It explores the similarity between shipping container traffic and network packets, but also their relationship with each other as it is the network packet (the order) that fills the container (with the product) for delivery by the ship.

At its heart, ocean shipping is a network business, just like airlines and telecommunications. Passengers, bulk goods, data - all three represent uniform-size cargo, shooting through global transport and sorting systems 24/7/365. Viewed this way, airline seats, data packets, and 40-foot shipping containers are much the same - commoditized units for carrying content.

Object (method?):

The system has been built using object oriented programming. The primary principles of which are abstraction, encapsulation and inheritance. There are interesting parallels between shipping containers and object oriented programming; a standardised design (abstraction) for the packaging of goods (encapsulation) for shipping across different modes of transportation (which interestingly took hold because not only was is standardised, but also it was open - given freely to the ISO standards organisation), which is turned into many instances of the design (or class), and which is extended in many different ways (inheritance).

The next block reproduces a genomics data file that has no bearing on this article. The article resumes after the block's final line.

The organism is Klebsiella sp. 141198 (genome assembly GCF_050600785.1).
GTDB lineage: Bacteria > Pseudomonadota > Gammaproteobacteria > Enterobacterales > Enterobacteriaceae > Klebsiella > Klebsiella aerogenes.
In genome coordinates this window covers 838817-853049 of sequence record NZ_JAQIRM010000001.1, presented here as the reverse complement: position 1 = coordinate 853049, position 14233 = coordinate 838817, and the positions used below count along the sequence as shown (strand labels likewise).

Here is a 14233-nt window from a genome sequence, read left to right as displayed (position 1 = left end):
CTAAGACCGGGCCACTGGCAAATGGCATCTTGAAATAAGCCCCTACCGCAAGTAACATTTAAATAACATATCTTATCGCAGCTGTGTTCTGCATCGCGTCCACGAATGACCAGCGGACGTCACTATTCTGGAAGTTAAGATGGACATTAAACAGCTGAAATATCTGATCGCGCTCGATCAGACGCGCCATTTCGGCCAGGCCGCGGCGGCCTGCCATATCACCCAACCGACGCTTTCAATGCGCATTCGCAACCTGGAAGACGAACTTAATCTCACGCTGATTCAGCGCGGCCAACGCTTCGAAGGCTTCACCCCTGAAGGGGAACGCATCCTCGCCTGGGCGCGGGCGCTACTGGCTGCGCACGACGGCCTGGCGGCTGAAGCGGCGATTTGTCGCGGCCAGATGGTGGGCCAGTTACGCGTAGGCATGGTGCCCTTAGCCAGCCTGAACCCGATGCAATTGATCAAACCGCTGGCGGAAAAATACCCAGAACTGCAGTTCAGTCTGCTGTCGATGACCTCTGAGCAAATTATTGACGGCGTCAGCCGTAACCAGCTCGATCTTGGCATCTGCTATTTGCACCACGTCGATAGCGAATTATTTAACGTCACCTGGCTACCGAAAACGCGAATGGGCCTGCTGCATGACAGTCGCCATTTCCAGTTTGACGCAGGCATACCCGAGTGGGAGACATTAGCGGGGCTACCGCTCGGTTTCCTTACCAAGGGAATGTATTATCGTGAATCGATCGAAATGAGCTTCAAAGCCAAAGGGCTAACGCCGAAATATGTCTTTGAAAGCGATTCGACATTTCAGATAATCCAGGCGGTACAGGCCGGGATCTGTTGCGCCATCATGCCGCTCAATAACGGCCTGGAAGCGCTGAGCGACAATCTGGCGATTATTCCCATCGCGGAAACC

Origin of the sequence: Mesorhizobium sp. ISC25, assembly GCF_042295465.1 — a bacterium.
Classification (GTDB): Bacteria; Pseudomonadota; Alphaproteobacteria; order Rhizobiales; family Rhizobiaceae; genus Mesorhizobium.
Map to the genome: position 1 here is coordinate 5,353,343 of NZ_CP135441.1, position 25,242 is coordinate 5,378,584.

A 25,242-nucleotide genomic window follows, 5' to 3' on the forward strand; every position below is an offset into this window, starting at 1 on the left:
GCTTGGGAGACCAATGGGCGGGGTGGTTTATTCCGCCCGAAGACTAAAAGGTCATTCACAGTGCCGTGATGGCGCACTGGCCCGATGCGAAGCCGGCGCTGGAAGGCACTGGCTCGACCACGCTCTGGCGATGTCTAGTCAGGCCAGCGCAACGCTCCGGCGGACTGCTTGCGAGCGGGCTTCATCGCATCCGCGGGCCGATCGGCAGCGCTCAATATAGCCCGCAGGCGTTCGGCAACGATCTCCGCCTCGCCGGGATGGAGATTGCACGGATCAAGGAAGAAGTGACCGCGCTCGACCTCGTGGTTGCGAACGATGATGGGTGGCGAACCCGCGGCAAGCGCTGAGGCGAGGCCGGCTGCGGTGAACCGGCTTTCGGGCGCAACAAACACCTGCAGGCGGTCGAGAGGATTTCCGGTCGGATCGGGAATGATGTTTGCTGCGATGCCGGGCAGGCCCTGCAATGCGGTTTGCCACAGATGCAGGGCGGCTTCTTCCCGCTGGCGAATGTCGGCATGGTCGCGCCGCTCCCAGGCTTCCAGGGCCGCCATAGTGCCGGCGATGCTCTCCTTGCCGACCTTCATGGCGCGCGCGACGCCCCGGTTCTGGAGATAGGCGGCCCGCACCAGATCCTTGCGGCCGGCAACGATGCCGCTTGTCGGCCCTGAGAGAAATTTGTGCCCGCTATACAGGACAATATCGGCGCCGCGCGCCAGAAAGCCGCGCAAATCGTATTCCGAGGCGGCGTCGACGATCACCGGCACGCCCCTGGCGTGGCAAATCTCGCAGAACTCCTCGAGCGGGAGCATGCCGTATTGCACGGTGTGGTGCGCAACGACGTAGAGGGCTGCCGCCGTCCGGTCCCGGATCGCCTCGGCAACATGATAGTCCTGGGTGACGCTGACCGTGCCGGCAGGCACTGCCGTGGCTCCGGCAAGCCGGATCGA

The Shipping Container as Object Oriented Code (Previously posted Dec 2006)

The Shipping Container as Object Oriented Code

From the perspective of my daily work, as a web developer, the parallels between shipping containers and object oriented programming are obvious; a standardised design for the shipping of goods across different modes transportation (which interestingly took hold because not only was it standardised, but also it was open - given freely to the ISO standards organisation), which is turned into many many instances of the design (or class), and which is extended in many different ways (inheritance).

// object oriented presentation of the shipping container:

class shippingcontainer {
public $height;
public $width;
public $length;

private $contents;

function __construct( $height, $width, $length )
$this->height = $height;
$this->width = $width;
$this->length = $length;

function storeGoods( $goods )
$volume = $this->height * $this->width * $this->length;
if ($goods->volume > $volume || isset($contents))
    return false;
    $this->contents = $goods->contents;
    return true;

function unloadGoods()
if (!isset($this->contents))
    return false;
    $goods = $this->contents;
    return $goods;

class politicalmeaning extends shippingcontainer
public $meaning;

function __construct( $height, $width, $length )
$parent::__construct( $height, $width, $length );
$meaning = array();

function addMeaning( $new_meaning )
$meaning[] = $new_meaning;


About Steam Shift (Previously posted Dec 2006)

About Steam Shift (My Company)

The name Steam Shift comes from an industrial process which combines coal and steam in the presence of a catalyst to produce CO2 and Hydrogen. This process is known as the Steam Shift Reaction.

This process is an ideal metaphor for the creative process - taking two disparate elements and combining them in the presence of a catalyst (ideas, concepts, technologies) to produce something new.

Steam Shift Ltd itself is a product of this process - it is the synergy of of creativity in art, design, music with technology (Web, CD-Rom, Kiosk, Email).